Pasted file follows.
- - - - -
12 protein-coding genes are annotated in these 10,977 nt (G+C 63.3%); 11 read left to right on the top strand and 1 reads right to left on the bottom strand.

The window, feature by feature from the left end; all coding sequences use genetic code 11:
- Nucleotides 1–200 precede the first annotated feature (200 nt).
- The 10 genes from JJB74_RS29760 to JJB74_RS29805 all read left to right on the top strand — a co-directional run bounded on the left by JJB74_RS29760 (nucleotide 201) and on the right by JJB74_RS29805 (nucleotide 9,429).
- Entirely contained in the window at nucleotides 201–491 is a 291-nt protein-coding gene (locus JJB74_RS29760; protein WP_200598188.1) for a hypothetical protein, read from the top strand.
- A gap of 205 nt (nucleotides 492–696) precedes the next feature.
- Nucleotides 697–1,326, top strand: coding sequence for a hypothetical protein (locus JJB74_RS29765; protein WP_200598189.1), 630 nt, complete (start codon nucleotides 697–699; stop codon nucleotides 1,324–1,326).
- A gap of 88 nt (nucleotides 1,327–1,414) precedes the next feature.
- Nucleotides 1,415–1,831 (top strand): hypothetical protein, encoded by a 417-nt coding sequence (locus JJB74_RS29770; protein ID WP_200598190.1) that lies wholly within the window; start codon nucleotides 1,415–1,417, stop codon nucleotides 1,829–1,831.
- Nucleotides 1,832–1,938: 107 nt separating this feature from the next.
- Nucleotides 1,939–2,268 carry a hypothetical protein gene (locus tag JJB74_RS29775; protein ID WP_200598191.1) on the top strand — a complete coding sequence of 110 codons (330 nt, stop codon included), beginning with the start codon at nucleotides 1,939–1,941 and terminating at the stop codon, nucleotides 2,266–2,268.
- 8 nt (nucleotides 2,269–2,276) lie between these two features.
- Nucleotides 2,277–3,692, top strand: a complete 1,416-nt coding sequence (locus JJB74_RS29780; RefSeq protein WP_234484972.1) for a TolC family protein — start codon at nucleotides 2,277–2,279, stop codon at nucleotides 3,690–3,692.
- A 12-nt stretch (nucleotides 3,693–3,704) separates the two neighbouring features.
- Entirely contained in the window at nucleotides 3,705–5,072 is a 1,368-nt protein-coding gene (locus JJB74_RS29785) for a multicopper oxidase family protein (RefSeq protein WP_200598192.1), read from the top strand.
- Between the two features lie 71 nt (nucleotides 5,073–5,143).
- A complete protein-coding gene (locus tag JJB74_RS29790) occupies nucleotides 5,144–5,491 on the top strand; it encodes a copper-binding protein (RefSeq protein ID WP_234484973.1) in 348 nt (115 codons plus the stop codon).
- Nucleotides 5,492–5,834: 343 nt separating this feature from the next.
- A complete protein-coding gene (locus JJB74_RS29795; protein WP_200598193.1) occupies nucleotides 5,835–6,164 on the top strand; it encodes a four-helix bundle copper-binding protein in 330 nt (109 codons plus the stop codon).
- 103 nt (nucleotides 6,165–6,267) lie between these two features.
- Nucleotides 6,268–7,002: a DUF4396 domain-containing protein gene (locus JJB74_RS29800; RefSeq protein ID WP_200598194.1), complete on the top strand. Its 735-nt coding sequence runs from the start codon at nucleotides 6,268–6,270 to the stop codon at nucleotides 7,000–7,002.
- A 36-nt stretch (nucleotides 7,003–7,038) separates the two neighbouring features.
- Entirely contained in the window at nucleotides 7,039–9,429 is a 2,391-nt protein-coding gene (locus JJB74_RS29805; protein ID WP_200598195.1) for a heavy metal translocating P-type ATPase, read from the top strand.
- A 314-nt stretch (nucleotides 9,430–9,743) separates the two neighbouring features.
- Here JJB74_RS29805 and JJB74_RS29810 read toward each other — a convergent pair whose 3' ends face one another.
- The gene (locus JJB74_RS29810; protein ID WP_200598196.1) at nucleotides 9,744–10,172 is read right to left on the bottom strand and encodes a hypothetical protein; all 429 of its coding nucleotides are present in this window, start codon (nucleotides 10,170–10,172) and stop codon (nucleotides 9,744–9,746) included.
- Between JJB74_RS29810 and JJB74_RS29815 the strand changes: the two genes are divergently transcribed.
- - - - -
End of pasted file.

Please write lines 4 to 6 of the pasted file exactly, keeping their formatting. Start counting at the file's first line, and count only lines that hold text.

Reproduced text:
- The 10 genes from JJB74_RS29760 to JJB74_RS29805 all read left to right on the top strand — a co-directional run bounded on the left by JJB74_RS29760 (nucleotide 201) and on the right by JJB74_RS29805 (nucleotide 9,429).
- Entirely contained in the window at nucleotides 201–491 is a 291-nt protein-coding gene (locus JJB74_RS29760; protein WP_200598188.1) for a hypothetical protein, read from the top strand.
- A gap of 205 nt (nucleotides 492–696) precedes the next feature.